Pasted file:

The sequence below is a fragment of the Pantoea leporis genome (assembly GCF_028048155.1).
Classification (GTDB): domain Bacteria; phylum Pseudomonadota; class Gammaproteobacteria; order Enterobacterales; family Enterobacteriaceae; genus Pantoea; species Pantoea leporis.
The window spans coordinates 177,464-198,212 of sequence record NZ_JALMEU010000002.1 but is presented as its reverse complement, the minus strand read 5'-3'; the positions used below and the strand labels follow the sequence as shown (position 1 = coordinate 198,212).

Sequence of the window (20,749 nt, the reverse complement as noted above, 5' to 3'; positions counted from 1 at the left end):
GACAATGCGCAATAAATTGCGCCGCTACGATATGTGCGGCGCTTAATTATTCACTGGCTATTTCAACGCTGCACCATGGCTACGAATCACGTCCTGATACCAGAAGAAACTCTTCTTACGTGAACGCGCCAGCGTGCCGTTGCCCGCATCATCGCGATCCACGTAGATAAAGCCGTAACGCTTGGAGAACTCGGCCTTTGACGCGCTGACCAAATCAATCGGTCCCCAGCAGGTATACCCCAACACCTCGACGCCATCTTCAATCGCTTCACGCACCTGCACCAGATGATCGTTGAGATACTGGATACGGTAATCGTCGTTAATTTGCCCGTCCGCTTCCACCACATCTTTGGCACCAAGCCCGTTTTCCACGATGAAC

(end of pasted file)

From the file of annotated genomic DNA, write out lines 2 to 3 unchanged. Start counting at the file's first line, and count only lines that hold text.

Classification (GTDB): domain Bacteria; phylum Pseudomonadota; class Gammaproteobacteria; order Enterobacterales; family Enterobacteriaceae; genus Pantoea; species Pantoea leporis.
The window spans coordinates 177,464-198,212 of sequence record NZ_JALMEU010000002.1 but is presented as its reverse complement, the minus strand read 5'-3'; the positions used below and the strand labels follow the sequence as shown (position 1 = coordinate 198,212).